In the final days of 2020, the attention of many people around the world turned to evaluating the preceding 12 months and looking ahead to what 2021 might have in store. In light of the COVID-19 coronavirus pandemic, which killed almost 2 million people and left many millions more sick or unemployed, some observers rated 2020 as one of the “worst years” in living memory.
Against that backdrop, Twitter user @ultragloss posted a widely shared tweet that claimed to show newspaper clippings from a century earlier, which seemed to capture the COVID-conscious zeitgeist of December 2020.
On Dec. 27, @ultragloss wrote “Thinking about these 1920s newspaper excerpts” next to what appeared to be two clippings: one that read “During a flu epidemic, the only safe kisses are the xxxx’s at the end of an affectionate letter”; and the other that read simply “Oh, cheer up! Perhaps 1921 will start more happily.”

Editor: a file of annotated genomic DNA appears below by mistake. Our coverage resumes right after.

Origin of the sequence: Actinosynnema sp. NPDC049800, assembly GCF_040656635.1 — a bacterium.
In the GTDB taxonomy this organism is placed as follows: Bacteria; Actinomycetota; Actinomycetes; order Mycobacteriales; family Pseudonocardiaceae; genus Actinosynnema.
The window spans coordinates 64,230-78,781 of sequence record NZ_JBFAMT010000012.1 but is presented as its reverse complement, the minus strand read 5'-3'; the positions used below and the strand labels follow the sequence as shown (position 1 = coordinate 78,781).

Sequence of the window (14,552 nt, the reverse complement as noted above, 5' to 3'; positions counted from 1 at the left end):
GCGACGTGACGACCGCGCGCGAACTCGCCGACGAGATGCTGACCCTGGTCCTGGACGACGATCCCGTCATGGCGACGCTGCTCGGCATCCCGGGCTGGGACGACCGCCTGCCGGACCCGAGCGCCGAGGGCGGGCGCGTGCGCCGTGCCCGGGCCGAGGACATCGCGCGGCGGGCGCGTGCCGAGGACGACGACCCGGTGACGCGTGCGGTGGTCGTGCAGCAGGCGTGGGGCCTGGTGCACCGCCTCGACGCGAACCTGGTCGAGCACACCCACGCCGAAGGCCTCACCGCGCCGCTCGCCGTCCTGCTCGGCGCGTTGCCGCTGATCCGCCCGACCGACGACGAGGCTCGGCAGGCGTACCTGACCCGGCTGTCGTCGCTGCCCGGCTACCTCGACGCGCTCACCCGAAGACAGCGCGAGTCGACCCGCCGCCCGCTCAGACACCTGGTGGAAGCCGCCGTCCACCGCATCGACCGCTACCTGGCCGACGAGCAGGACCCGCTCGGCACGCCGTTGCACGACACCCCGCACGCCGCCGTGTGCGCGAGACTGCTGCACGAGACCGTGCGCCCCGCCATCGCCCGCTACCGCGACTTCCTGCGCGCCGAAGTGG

Both of those clippings were real and authentic.
The first was published in the Des Moines Tribune-Capital on Dec. 20, 1928, and can be viewed in context here. The epidemic in question was the influenza epidemic that took place during the winter of 1928-1929. According to later estimates, the epidemic was responsible for roughly 50,000 deaths in the United States.
In the United States, public health authorities occasionally published guidelines for “safe kissing,” especially during flu epidemics in 1915-1916, and of course during the pandemic of 1918. The 1928 note shared by @ultragloss appears to have been an ironic allusion to those public information campaigns.
The second clipping, which clearly struck a chord with internet users choosing to take an optimistic view of the year 2021, was also authentic. It was published on Jan. 2, 1920, in the pages of The New York Tribune. It appears to have been written by Franklin Pierce Adams, who had a popular daily column called “The Conning Tower,” in which he published verses, limericks, and various witty observations and musings. The excerpt can be viewed in its proper context here.